• Preventive discipline is more effective than reactive discipline.
  • Correcting students one-on-one is more powerful and appropriate than public discipline.
  • Students need and expect clear direction and predictability.
student behavior
Student Behavior
  • Assisting students who are having difficulty will help prevent boredom and/or disruptions.
  • Providing alternative learning assignments will also help prevent boredom and disruptions.
  • Provide activities that students can begin immediately upon entering the room and continue when they have finished their regular assignment.
  • You are to be attentive and present for the benefit of all students in the classroom. The most crucial reason you are in the classroom is to ensure safety. To accomplish that, your attention must be focused on the students at all times.
duties cont
Duties cont.
  • This means:
  • Do not give an assignment then sit down to read the newspaper or play on the computer.
  • Do not walk out of the classroom.
  • Do not make personal calls.
duties cont1
Duties cont.
  • Never use the Internet at school to surf

inappropriate web sites! This may sound obvious,

but it happens.

  • Do not gossip about classes or students. This rule applies whether you are in the teachers' lounge at school or anywhere else. It is all right to ask advice about how to deal with certain students or classes, but don't let the conversation develop into one of complaining, ridiculing or spreading innuendoes about students or staff.

Be friendly, positive and enthusiastic. Although you are not there to become friends with students, you do need to be pleasant with them and demonstrate an interest in their assignment. Children are very quick to pick up on your overall attitude, and you want them to be at least cooperative if not deeply engaged


Maintain a professional barrier between you and students. You are the adult, the teacher, and the professional; act like the expert - not like another one of the "kids."

  • Keep the classroom door open when talking with students.
  • Avoid any behavior that could be misinterpreted when interacting with students.
  • Avoid leaving your students unsupervised.
  • Use verbal praise and reinforcement.
  • Avoid losing your temper and avoid corporal punishment.
  • Chaperon only school-sponsored functions. Do NOT socialize with students.

Do NOT take children home with you or transport them in your car alone or without prior administrative approval.

  • Do NOT make telephone calls or write notes of a personal nature to students.
  • Respect students and their cultural backgrounds.
  • Use only proper humor (avoid sexual and racial jokes or humor).
  • Be confidential (what you hear at school stays at school).
  • Avoid criticizing others.

Administering Medication - Medication should only be administered by the school nurse or other appropriate health personnel, not the classroom or substitute teacher. If you know of medication requirements of a student, the health professional should be notified.


Anecdotal Records - Maintaining notes on particular incidents in the classroom can protect you in problematic situations. If you feel that your actions might be questioned, note the date and time, the individuals involved, the choices for action considered, and the actions taken.

  • First of all, arrive on time, which means at least one-half hour before the first class is scheduled to begin. You should check in with the principal or secretary and sign in on the sign-in sheet that is available in the JHS office.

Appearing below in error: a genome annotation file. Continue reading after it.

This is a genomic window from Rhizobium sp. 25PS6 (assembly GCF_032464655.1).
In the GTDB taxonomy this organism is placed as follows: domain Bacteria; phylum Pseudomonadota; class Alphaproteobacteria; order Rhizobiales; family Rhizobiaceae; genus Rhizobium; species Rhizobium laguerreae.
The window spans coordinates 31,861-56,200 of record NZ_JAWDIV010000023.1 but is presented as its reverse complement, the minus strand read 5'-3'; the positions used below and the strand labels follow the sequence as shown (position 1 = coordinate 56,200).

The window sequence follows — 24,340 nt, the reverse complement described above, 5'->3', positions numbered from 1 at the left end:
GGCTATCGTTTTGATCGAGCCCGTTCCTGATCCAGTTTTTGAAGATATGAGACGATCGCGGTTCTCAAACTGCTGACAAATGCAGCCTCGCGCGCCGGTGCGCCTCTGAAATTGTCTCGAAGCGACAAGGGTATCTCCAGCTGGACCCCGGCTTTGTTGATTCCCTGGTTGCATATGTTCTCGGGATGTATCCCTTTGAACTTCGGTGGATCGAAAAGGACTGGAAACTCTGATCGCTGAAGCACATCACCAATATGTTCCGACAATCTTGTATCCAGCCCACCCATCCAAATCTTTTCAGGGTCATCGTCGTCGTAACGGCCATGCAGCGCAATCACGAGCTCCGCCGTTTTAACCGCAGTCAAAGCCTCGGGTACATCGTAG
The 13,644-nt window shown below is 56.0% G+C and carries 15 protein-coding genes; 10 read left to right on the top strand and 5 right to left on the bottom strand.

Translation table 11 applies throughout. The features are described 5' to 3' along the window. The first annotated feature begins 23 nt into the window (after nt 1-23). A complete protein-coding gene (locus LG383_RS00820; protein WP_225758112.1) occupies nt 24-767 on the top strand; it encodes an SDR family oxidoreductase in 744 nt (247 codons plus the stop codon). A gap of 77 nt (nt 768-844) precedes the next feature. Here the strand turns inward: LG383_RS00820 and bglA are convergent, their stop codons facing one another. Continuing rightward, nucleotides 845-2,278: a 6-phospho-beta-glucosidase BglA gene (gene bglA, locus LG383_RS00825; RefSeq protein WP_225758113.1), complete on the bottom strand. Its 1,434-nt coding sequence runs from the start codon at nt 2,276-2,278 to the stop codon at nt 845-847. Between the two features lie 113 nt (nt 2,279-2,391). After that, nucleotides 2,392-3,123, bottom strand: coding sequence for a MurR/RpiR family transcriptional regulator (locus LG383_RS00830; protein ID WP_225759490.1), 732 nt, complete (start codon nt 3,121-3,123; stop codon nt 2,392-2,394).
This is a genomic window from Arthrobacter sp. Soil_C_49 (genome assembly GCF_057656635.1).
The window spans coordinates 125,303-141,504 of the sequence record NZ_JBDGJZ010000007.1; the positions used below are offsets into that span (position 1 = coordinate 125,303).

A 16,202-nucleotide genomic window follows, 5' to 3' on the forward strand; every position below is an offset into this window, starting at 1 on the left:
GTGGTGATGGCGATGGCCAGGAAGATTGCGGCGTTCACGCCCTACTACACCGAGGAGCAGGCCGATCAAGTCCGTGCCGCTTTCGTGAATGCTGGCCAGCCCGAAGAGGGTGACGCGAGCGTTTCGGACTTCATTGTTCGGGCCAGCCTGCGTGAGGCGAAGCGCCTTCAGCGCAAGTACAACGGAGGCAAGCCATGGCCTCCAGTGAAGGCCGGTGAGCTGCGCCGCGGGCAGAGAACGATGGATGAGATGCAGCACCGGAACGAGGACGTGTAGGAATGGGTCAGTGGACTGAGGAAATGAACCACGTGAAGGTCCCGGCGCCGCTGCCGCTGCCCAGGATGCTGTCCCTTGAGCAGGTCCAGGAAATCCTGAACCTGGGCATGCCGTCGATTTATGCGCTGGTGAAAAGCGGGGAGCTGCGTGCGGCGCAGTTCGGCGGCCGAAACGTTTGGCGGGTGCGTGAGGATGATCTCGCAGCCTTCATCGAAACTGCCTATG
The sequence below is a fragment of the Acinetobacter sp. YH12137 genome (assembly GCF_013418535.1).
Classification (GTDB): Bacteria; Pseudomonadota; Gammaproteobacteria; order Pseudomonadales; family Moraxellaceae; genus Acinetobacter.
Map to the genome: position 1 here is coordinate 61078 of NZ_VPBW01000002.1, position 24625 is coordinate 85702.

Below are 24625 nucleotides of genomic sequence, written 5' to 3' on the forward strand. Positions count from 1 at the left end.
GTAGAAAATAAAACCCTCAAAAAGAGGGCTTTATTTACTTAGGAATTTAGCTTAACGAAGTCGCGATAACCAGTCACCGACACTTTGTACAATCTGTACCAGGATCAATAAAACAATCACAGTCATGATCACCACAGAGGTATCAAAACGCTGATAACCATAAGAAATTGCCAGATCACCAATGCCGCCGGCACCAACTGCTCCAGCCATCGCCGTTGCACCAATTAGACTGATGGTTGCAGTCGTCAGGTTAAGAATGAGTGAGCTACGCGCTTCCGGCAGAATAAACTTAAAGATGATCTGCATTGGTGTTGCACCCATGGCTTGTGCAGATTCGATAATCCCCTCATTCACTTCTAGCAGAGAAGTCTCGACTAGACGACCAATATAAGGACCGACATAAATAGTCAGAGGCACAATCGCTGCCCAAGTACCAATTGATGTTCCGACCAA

Prior to Entering the Classroom

Report to the administration office.

Obtain any keys that might be necessary.

Ask about student passes and special procedures.

Ask if there will be any extra duties associated with the permanent teacher's assignment.

Ask about any special school-wide activities planned for the day.

Find out how to refer a student to the office.


Find out how to report students who are tardy or absent.

  • Find the locations of restrooms and the teachers' lounge.
  • Ask the names of the teachers on both sides of your classroom and if possible, introduce yourself to them.
  • Ask if any students have medical problems.

In the Classroom Before School

  • Enter the classroom with confidence.
  • Write your name (as you wish to be addressed by the students) on the board.
  • Review the expectations, or rules, if any are posted.
  • Locate the school evacuation map.
  • Read through the lesson plans left by the permanent teacher.

Locate the books, papers, and materials which will be needed throughout the day.

  • Study the seating charts. If you can't find any, get ready to make your own.
  • When the bell rings, stand in the doorway and greet students as they enter the classroom.

Throughout the Day

  • Greet the students at the door and get them involved in a learning activity immediately.
  • Carry out the lesson plans and assigned duties to the best of your ability.
  • Improvise using the materials in in the classroom to fill extra time, enhance activities, or supplement sketchy lesson plans as needed.
  • Be fair and carry out the rewards and consequences you establish.
  • Be positive and respectful in your interactions with students and school personnel.

At the End of Each Class Period

Make sure that all classroom sets are accounted for.

Challenge students to recall projects and topics they have studied that day.

Remind students of homework.

Have students straighten and clean the area around their desks.


At the End of the Day:

Write a brief report about your day and leave it for the permanent teacher.

Neatly organize the papers turned in by the students.

Close windows, turn off lights and equipment, and make sure the room is in good order before you lock the door.

Turn in keys and any money collected at the office.

Check to see if you will be needed again the next day.

Jot down a few notes to yourself about what was accomplished, how things went, and ways to improve.

Report to the office to sign out.


Substitute Teachers are expected to:

  • Be professional
  • Be aware of the legal aspects of the job
  • Develop proper classroom management techniques
  • Follow a daily routine



Certificate of Completion




Substitute Orientation

I have completed the JHS substitute orientation training and will comply with all requirements.